Increasing Flooding Impact in Manitoba: Is the Environment is Changing?

DOI : 10.17577/IJERTV10IS080174

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Increasing Flooding Impact in Manitoba: Is the Environment is Changing?

Khandakar Hasan Mahmud1, Raju Ahmed*2, Sheikh Shahrin Maria2

1Associate Professor, Department of Geography and Environment, Jahangirnagar University, Savar, Dhaka-1342.

2Researcher Student, Department of Geography and Environment, Jahangirnagar University, Savar, Dhaka-1342.

Abstract Historically, flooding is a recurring phenomenon in the province of Manitoba, Canada. Homeowners and communities across Manitoba increasingly feel the financial impacts of these flooding events. This scenario pushes researchers around the province to develop a more comprehensive flood management approach, and for this, essential understanding is needed about the causes behind these changing flooding scenarios. Secondary sources of flooding history and their causes have been explored as part of this research work. The research found that both biophysical and human causes are responsible for increasing flooding scenarios in Manitoba. Although, the scientific explanations for bio- physical causes have been explored in several research as synthesized here and found that physiographical, geological and meteorological conditions are highly responsible for extreme flooding events. However, the research also explores that a remarkable decline of wetland (about 98% in the last 200 years), rapid urban growth, and deforestation of the coniferous forest create an environment where additional water intake of the province fails to cope.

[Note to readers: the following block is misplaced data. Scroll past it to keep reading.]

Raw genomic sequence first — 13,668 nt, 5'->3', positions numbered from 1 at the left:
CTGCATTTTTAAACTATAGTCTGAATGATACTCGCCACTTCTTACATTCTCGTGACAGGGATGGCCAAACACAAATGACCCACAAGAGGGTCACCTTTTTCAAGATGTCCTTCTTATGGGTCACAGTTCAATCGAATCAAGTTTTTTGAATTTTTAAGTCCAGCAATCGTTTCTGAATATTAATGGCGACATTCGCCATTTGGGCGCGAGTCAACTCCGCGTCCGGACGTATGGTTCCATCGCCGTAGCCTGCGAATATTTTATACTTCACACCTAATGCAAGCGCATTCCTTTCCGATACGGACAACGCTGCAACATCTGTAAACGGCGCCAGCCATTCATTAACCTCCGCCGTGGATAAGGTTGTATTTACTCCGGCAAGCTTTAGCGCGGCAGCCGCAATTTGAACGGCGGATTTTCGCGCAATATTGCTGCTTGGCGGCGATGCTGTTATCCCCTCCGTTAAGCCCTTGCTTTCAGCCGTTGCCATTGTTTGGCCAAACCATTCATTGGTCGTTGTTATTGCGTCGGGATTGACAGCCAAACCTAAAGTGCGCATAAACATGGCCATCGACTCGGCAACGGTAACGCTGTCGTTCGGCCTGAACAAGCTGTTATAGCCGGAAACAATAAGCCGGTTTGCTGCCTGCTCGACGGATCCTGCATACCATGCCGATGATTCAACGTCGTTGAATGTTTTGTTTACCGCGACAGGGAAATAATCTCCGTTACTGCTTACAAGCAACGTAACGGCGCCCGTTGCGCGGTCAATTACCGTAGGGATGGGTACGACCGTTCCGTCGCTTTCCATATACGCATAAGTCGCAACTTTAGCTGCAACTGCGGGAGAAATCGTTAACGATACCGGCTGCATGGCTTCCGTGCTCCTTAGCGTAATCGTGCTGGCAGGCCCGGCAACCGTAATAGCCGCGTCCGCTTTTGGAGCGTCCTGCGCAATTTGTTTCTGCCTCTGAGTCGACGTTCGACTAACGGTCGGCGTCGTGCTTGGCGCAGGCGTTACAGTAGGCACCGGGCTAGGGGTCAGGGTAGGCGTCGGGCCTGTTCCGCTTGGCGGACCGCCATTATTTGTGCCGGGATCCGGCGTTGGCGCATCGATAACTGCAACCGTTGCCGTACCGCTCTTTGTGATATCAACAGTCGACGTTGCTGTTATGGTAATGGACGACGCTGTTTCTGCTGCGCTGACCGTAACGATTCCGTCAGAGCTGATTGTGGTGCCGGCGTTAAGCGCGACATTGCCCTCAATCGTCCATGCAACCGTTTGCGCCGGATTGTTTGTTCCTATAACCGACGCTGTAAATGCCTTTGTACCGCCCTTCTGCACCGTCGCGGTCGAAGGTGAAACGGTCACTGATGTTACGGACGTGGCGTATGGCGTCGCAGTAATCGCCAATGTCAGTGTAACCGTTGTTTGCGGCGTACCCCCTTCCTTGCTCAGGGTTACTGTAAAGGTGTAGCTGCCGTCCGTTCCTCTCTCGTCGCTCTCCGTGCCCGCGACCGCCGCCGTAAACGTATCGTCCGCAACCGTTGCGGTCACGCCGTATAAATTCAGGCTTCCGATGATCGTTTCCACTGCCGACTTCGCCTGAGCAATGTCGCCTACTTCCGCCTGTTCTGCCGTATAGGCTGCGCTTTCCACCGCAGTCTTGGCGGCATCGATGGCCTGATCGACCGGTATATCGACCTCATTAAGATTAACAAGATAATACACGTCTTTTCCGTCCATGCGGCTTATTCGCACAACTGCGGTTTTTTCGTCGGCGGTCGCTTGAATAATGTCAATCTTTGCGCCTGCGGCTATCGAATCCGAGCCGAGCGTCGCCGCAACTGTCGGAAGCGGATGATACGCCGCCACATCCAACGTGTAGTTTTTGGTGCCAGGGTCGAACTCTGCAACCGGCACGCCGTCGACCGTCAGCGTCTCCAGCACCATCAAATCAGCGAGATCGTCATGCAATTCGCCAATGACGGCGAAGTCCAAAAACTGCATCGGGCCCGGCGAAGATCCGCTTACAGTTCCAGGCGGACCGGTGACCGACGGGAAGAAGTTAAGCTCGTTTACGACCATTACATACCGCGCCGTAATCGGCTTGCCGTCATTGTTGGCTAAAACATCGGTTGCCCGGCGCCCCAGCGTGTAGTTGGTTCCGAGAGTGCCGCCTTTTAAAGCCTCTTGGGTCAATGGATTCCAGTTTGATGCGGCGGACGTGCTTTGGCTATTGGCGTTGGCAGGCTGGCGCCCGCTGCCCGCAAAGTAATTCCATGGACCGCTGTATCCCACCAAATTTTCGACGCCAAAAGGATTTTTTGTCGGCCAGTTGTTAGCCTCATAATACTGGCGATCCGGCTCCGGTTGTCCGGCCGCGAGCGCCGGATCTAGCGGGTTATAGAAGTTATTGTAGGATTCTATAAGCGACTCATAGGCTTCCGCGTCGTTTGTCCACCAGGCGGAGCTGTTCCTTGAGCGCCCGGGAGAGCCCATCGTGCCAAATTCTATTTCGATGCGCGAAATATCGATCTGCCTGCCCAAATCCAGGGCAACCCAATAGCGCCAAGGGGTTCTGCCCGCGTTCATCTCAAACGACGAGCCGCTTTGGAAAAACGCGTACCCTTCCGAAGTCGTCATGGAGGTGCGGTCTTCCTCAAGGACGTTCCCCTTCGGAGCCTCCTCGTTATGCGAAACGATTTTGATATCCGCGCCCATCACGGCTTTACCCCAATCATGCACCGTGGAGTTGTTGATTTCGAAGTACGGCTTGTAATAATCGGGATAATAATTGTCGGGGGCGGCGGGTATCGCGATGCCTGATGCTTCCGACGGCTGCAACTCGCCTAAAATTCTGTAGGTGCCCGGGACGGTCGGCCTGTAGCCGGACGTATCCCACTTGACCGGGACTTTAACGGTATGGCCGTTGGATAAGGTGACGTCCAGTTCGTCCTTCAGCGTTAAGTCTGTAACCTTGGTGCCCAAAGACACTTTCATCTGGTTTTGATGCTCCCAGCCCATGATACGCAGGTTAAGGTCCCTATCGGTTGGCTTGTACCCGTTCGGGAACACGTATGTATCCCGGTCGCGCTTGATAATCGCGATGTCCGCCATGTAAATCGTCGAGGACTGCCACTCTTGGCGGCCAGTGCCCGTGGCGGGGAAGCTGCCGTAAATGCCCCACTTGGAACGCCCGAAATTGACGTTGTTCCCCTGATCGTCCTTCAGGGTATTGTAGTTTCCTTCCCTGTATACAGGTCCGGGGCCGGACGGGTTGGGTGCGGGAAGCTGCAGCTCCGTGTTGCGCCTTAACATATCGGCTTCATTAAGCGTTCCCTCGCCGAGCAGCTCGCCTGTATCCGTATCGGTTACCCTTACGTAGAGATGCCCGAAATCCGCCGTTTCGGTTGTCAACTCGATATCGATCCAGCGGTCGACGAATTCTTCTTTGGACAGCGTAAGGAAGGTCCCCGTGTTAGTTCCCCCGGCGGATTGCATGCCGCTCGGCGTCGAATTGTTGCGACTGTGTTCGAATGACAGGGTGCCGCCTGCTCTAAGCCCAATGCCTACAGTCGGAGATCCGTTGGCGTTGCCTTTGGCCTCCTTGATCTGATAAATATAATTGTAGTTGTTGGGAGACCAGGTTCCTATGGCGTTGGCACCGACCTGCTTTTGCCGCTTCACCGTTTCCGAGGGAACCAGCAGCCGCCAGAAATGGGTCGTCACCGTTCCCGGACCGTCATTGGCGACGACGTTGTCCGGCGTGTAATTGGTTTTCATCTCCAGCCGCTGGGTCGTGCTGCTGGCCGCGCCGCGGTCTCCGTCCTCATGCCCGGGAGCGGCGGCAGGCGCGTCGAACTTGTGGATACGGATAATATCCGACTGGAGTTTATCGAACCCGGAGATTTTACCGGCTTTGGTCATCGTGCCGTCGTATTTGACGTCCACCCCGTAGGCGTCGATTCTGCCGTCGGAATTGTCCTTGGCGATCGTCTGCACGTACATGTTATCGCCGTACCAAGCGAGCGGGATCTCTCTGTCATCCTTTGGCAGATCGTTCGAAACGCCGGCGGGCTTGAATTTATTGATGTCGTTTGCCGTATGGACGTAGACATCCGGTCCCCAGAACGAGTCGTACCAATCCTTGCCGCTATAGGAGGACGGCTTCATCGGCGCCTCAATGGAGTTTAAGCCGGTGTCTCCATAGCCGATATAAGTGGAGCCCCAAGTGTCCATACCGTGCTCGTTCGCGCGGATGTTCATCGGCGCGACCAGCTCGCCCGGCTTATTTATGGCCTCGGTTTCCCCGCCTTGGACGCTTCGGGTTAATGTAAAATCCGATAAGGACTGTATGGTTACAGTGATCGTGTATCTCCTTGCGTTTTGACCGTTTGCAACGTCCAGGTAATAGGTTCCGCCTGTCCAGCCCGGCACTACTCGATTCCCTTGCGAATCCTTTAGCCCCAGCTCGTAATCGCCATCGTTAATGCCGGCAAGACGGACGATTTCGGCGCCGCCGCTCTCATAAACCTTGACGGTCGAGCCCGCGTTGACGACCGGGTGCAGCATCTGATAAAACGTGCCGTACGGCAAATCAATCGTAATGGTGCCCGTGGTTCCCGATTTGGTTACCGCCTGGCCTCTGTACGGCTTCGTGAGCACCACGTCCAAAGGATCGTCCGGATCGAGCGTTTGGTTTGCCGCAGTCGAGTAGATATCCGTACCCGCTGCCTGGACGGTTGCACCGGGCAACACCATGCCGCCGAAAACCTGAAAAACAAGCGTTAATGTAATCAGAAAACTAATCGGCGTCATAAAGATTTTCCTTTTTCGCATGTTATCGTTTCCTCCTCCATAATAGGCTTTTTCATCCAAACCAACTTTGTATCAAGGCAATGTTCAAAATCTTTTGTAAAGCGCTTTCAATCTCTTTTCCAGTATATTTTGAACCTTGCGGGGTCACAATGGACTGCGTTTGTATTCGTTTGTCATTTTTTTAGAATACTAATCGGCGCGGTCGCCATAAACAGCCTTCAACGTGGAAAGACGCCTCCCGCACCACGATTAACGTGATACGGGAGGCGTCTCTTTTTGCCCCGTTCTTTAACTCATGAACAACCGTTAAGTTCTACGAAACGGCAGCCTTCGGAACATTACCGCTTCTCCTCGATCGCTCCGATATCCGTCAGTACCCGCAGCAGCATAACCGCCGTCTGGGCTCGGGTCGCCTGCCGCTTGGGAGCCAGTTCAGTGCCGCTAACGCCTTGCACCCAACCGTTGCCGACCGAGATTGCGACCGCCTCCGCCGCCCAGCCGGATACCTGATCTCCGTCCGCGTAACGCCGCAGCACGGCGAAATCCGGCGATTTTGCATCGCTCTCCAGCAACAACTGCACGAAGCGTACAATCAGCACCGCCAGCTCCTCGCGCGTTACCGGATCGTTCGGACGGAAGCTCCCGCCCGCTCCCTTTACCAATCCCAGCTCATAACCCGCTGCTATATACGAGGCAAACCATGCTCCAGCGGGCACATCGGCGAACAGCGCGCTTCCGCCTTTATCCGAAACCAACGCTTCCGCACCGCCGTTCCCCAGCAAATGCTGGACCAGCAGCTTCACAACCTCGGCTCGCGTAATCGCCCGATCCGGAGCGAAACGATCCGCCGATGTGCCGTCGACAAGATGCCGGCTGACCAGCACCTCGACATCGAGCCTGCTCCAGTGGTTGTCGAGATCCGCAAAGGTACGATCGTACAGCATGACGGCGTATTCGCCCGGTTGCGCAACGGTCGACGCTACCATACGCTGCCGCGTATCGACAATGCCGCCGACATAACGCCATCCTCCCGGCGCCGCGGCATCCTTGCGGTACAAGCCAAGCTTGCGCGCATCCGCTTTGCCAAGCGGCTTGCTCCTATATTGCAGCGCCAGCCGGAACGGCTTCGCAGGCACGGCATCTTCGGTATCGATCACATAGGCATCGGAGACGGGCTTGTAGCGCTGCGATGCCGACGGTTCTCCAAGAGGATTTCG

Keywords Flood; Flood Management; Flooding Impact; Environmental Change; Manitoba.


    Flooding is one of the major natural hazards around the world. Although the flood loss and damage scenarios from few underdeveloped countries are well publicized in the existing hazard literature, developed countries like Canada also face worsened flooding scenarios since the beginning of population settlement in this part of the world. Manitoba, being one of the world's greatest prairie lands, faces tremendous flood scenarios over the years. Residents of Manitoba have been coping with the floods since the province was settled (Welsted et al., 1996). However, physiographically south-central Manitoba is highly vulnerable to Red River flooding (Renni, 1998). Originating at the confluence of the Bois de Sioux and Otter Tail rivers between the USA states of Minnesota and North Dakota, The Red River flows toward the North through the center of Manitoba. The river primarily empties into Lake Winnipeg, whose waters join the Nelson River and ultimately flows into the Hudson Bay (Klassen, 1975). The meandering Red River produces a vast flood plain with lots of opportunity and misery in the form of the most significant floods in the history of Manitoba (Halsey et al., 1997; Haque, 2000). Figure-1 represents the rivers and lakes in Manitoba province.